ACCUTE conference

George Grinnell wins F.E.L. Priestley Prize

Each year at the Congress of the Canadian Federation for the Humanities and Social Sciences, ACCUTE announces the winner of the F.E.L. Priestley Prize, which recognizes and acknowledges the best essay published in our scholarly journal English Studies in Canada over the past year. This year’s winner is George Grinnell, for his essay, “‘There is another story, there always is …’: Red Dog Red Dog and the Okanagan.”

This year’s Priestley Prize committee consisted of Steven Bruhm (Western), Candida Rifkind (Winnipeg), and Laura Robinson (RMC), as Chair.  They write that in his article,

“Grinnell provides a captivating reassessment of the Okanagon, most frequently represented as a tourist paradise, through his analysis of Patrick Lane’s novel, Red Dog Red Dog.  Elegantly structured, this article firmly and consistently remains outside sentimental and solipsistic visions of nature and instead focuses on the novel’s dual attention to looking and looking away, confrontation and avoidance.  In doing so, Grinnell produces a convincing argument for the complicated mechanics of loss and the ethics of attachment to both people and places. This essay is a beautiful shuttling between theories of the ecological and readings of the novel, bridging several disciplines and fields (ecocriticism, memory studies, Canadian literature, Romanticism, trauma theory) and yet always coming back to Lane’s novel to show readers how it offers an alternative to seeing nature as either the real or the sublime “by evoking precisely both of these possibilities together” (124).  Part of what makes this article stand out is the delicate way Grinnell uses his own living and teaching experiences in the Okanagan to frame his reading. As well, the specific textual analysis has implications beyond the novel by using Lane’s work to illustrate and expand upon the urgencies of the ecological in a manner that is eloquent and moving without being heavy-handed.  While the article picks up on traditional themes in Canadian literature – hostile landscapes, dysfunctional families, untimely and violent deaths – Grinnell highlights Lane’s innovative treatment of those themes.”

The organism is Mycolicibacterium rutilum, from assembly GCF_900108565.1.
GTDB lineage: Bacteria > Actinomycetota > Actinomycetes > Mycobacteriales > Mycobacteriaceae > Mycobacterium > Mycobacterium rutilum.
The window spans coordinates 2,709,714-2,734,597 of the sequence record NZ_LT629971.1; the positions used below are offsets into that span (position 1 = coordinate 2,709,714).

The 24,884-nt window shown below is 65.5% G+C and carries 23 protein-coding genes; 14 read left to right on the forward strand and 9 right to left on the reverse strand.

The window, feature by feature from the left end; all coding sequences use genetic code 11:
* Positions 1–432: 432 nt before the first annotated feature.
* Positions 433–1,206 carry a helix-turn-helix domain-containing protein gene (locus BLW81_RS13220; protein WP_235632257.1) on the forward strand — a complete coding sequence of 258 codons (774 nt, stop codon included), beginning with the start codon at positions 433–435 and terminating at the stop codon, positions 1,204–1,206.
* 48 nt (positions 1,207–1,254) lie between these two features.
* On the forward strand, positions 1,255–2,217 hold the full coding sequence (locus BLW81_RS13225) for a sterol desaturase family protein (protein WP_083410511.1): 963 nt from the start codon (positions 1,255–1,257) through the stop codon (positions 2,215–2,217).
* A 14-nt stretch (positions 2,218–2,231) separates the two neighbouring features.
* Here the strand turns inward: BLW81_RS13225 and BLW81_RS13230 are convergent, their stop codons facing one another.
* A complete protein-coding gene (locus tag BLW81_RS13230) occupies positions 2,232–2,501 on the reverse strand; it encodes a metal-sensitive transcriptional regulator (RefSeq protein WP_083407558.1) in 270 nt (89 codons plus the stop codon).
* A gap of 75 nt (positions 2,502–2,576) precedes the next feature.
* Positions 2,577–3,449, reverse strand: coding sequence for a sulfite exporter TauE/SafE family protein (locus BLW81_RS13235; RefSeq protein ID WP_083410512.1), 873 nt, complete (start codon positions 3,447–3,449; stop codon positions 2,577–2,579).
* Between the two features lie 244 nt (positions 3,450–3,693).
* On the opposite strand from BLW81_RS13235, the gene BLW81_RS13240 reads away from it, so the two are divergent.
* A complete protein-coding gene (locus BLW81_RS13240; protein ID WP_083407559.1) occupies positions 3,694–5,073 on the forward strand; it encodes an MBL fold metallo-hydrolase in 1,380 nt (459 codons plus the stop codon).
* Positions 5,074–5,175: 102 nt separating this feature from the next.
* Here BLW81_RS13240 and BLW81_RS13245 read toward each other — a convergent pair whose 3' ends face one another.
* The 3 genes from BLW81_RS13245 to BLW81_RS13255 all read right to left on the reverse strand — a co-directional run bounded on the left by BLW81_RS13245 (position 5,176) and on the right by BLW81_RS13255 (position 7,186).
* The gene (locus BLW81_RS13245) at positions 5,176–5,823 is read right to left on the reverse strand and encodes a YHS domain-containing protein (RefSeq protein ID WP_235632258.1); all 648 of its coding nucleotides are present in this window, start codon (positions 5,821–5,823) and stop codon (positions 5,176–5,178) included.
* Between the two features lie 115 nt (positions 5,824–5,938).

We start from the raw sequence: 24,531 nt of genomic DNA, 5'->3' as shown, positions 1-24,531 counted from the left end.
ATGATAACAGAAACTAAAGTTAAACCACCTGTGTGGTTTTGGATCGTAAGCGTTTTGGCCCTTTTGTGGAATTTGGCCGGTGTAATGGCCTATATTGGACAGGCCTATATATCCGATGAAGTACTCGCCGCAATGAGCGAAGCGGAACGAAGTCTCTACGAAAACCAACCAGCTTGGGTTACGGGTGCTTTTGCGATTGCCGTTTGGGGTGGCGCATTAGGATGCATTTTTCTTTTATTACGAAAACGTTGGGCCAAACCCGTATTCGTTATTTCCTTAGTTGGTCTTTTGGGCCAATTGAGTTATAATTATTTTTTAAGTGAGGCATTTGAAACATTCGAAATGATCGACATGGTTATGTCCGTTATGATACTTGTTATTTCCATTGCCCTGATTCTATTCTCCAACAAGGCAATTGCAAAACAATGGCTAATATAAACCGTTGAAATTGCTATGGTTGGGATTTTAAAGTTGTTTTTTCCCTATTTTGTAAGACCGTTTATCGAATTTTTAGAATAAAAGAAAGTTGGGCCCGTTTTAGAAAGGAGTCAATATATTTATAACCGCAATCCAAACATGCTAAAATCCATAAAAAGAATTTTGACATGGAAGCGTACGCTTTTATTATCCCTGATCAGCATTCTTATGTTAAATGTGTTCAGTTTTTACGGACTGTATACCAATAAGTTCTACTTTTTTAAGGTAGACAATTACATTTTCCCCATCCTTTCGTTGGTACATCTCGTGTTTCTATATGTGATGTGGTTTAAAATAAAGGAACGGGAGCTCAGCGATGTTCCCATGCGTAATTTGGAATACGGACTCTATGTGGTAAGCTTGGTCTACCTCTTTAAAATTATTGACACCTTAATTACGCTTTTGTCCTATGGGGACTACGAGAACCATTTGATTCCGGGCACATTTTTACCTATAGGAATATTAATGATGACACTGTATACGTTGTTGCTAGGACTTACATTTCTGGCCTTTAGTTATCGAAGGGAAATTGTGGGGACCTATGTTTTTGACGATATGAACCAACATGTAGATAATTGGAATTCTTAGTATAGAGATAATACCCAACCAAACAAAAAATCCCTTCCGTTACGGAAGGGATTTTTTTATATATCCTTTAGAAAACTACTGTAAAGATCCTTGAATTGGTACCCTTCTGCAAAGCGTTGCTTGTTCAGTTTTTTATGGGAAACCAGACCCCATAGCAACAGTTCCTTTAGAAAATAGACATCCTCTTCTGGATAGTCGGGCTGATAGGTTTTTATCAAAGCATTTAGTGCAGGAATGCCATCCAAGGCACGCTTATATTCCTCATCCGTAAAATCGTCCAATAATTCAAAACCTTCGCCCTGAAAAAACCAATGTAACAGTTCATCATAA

Congratulations, George! And thanks to our committee for their excellent work.  You can download a pdf of the award-winning essay at the link above. And don’t forget you can explore the range of ESC articles, including past Priestley winners, through Project Muse and through the University of Alberta libraries journals collection.

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